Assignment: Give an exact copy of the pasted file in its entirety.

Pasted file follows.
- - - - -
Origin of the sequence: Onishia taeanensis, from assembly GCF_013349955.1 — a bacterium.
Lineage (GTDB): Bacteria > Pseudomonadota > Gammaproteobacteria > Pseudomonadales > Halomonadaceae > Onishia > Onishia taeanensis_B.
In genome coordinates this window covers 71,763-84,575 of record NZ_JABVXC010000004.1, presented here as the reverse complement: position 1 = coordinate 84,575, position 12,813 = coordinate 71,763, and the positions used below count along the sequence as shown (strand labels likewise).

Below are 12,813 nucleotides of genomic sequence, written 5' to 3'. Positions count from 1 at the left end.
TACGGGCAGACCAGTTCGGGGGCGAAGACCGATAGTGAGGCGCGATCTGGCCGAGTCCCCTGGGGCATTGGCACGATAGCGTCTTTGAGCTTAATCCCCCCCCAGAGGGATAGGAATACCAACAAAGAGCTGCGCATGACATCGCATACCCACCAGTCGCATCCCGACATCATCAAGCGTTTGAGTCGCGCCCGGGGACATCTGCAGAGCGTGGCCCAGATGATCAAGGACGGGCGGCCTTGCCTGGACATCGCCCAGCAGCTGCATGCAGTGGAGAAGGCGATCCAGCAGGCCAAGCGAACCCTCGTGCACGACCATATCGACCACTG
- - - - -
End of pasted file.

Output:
Origin of the sequence: Onishia taeanensis, from assembly GCF_013349955.1 — a bacterium.
Lineage (GTDB): Bacteria > Pseudomonadota > Gammaproteobacteria > Pseudomonadales > Halomonadaceae > Onishia > Onishia taeanensis_B.
In genome coordinates this window covers 71,763-84,575 of record NZ_JABVXC010000004.1, presented here as the reverse complement: position 1 = coordinate 84,575, position 12,813 = coordinate 71,763, and the positions used below count along the sequence as shown (strand labels likewise).

Below are 12,813 nucleotides of genomic sequence, written 5' to 3'. Positions count from 1 at the left end.
TACGGGCAGACCAGTTCGGGGGCGAAGACCGATAGTGAGGCGCGATCTGGCCGAGTCCCCTGGGGCATTGGCACGATAGCGTCTTTGAGCTTAATCCCCCCCCAGAGGGATAGGAATACCAACAAAGAGCTGCGCATGACATCGCATACCCACCAGTCGCATCCCGACATCATCAAGCGTTTGAGTCGCGCCCGGGGACATCTGCAGAGCGTGGCCCAGATGATCAAGGACGGGCGGCCTTGCCTGGACATCGCCCAGCAGCTGCATGCAGTGGAGAAGGCGATCCAGCAGGCCAAGCGAACCCTCGTGCACGACCATATCGACCACTG